There are a lot of books that intimidate me. Most of them make sense: War & Peace; Jonathan Strange & Mr. Norrell; Little, Big; The Name of the Wind; Ulysses; The Portrait of an Artist as a Young Man; Pale Fire; the Lord of the Rings trilogy; anything by David Foster Wallace. Some are giant, hulking tomes, others are notoriously dense, highbrow works, or they’re considered to be the text that defined a genre. I want to read them – I do! (well, maybe not the Tolkien)- but I put them off and put them off, because each text seems like such a big commitment. I’ll get there, someday, I swear. I even own some of them, and they stare at me judgmentally on a daily basis. One of these days I’m gonna pluck ’em off the shelf and stare at their insides the way they stare at mine. Today’s just not the day. You understand, I’m sure. I’m willing to bet that you’ve got your own list.
Then, there are books that intimidate me for reasons that nobody can understand. I hardly understand myself. Dodger was one such book.
Author: Terry Pratchett
Genre: YA (Historical Fantasy)
Publication Date: September 25, 2012
Hardcover: 368 pages
Is There a Pooka in This Book?: No. Just a smelly dog.
Seventeen-year-old Dodger is content as a sewer scavenger. But he enters a new world when he rescues a young girl from a beating, and her fate impacts some of the most powerful people in England.
From Dodger’s encounter with the mad barber Sweeney Todd, to his meetings with the great writer Charles Dickens and the calculating politician Benjamin Disraeli, history and fantasy intertwine in a breathtaking account of adventure and mystery. – Amazon.com
Dodger hasn’t always intimidated me. I didn’t even know that it existed, actually, until it passed by my eyes while I was working at the Library’s circulation desk one day last week. But in that first moment after I saw it, I thought simultaneously “Oh, this looks good!” and “Shit. I can’t read this!” There were several, crummy reasons for my apprehension.
1) I don’t know enough about the Victorian era.
2) I don’t know enough about Charles Dickens.
3) I don’t know enough about Terry Pratchett.
Here’s why they were crummy:
1) Reading a book (fiction or non) is a great way to learn more about something you know very little about. I need to let go of this hang-up (one of the reasons that I tend to bypass historical fiction – especially European historical fiction), and realize that there’s always going to be a certain amount of explanation, backstory, and context given. Otherwise, the author effectively limits his or her audience. They can’t just assume their readers know everything already. (Although, there were certain jokes that I only got because I know the titles of Dickens’ works. I’m sure there were many more jokes that I missed, and that makes me a little sad).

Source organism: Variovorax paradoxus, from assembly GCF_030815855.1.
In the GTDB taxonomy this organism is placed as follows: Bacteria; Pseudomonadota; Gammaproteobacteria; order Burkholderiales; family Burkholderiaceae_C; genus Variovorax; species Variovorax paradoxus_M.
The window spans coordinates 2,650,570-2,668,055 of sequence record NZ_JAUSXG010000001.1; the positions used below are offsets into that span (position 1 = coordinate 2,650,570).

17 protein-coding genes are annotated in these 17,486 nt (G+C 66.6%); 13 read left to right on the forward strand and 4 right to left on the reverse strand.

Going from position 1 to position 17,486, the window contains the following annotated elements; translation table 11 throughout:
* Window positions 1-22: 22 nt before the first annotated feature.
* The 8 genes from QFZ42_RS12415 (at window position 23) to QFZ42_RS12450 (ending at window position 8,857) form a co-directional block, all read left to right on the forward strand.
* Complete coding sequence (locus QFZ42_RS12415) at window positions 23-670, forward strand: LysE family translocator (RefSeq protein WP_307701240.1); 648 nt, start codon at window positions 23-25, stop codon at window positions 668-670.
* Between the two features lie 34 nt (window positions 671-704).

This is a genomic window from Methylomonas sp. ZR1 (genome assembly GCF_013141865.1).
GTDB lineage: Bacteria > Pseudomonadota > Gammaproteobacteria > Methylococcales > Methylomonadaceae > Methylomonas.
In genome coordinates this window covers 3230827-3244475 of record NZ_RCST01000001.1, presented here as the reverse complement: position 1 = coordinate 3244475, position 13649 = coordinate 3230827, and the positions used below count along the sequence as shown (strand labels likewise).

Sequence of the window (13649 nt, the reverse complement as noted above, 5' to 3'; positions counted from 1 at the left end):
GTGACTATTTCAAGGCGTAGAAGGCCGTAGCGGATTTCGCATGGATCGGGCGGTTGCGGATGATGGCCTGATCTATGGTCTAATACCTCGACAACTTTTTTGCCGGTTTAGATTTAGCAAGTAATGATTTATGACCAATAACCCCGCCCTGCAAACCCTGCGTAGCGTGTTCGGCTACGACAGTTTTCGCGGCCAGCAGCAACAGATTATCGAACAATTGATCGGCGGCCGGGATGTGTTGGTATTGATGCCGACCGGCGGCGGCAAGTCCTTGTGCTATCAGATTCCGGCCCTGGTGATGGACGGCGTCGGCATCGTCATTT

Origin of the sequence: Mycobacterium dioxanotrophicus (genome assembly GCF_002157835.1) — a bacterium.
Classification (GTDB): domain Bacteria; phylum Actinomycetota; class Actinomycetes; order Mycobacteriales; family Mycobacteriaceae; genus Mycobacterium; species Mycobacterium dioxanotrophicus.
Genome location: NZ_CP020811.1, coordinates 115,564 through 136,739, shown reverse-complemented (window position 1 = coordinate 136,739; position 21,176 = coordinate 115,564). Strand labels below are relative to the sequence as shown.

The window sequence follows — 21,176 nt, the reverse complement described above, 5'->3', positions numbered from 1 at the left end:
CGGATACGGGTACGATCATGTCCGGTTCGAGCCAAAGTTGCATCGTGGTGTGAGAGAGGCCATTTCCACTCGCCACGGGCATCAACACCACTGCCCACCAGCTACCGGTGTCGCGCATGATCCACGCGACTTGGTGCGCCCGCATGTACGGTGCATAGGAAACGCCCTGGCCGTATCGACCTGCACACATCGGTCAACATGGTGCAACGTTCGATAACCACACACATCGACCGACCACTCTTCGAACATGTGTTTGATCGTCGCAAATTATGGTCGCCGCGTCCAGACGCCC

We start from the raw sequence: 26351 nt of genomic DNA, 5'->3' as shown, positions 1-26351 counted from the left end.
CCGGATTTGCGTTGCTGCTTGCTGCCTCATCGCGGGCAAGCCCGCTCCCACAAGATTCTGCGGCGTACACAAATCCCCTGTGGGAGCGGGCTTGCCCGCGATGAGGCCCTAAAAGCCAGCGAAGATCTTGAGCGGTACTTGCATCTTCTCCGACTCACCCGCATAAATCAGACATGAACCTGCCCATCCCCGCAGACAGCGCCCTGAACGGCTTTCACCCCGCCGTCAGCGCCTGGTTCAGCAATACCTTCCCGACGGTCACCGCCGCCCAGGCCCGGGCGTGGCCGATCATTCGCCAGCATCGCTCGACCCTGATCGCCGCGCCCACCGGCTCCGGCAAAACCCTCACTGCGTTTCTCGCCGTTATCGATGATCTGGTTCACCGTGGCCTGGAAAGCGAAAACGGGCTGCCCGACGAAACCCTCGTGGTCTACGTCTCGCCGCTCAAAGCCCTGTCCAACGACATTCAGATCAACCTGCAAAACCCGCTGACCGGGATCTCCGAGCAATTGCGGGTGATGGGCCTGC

2) The book’s intended for teens. I’m way closer to being 30 than I am to being a teenager. And what’s more, age and linear time are human constructs, anyway. I’m no age (and every age), which is to say, I shouldn’t be scared of a Young Adult book. I should thumb my nose at it, or at the very least (since I don’t have opposable digits), indulge in it heedlessly while wiggling my nose.
Despite my misgivings, I took Dodger home with me for one reason that trumped all the others. I wanted to know if I like Terry Pratchett, and Dodger is a stand-alone book. The thought of reading it was less intimidating than the thought of jumping into his Discworld series (which will have no less than 40 books come October). It was like choosing between facing down one grizzly bear or 40 grizzly bears. Except in this case the grizzlies were more likely to make a joke about masturbation by way of a Biblical allusion than they were to eat you alive. Obviously, you take the single (self-loving) bear.
I was eager to discover my feelings toward Terry Pratchett due to my intense love of Neil Gaiman. The two authors worked together to create Good Omens, a cult classic, which I tried to read recently and couldn’t get into. I deduced that it must’ve been Prachett’s fault, since I’ve never before had anything but a total fangirl’s over-the-top, bordering on creepy, obsessive, fanatical passion for Gaiman’s work (Call me, Neil!). But everyone insists that Prachett’s incredible, so I wanted to give him another chance (with an eye towards convincing myself to revisit Good Omens in the future, if I found that I didn’t hate him).
I didn’t hate him.
And what’s better, I stumbled upon a “good omen” of my own while hopping to the park to read one day, Pratchett’s book upon my back in my little bunny pack. It was a message scrawled into the cement, on the very street I live on, no less.
Sometimes, we see things when we’re meant to.
What Made the Story Totally Worth Eating:
1. The girl.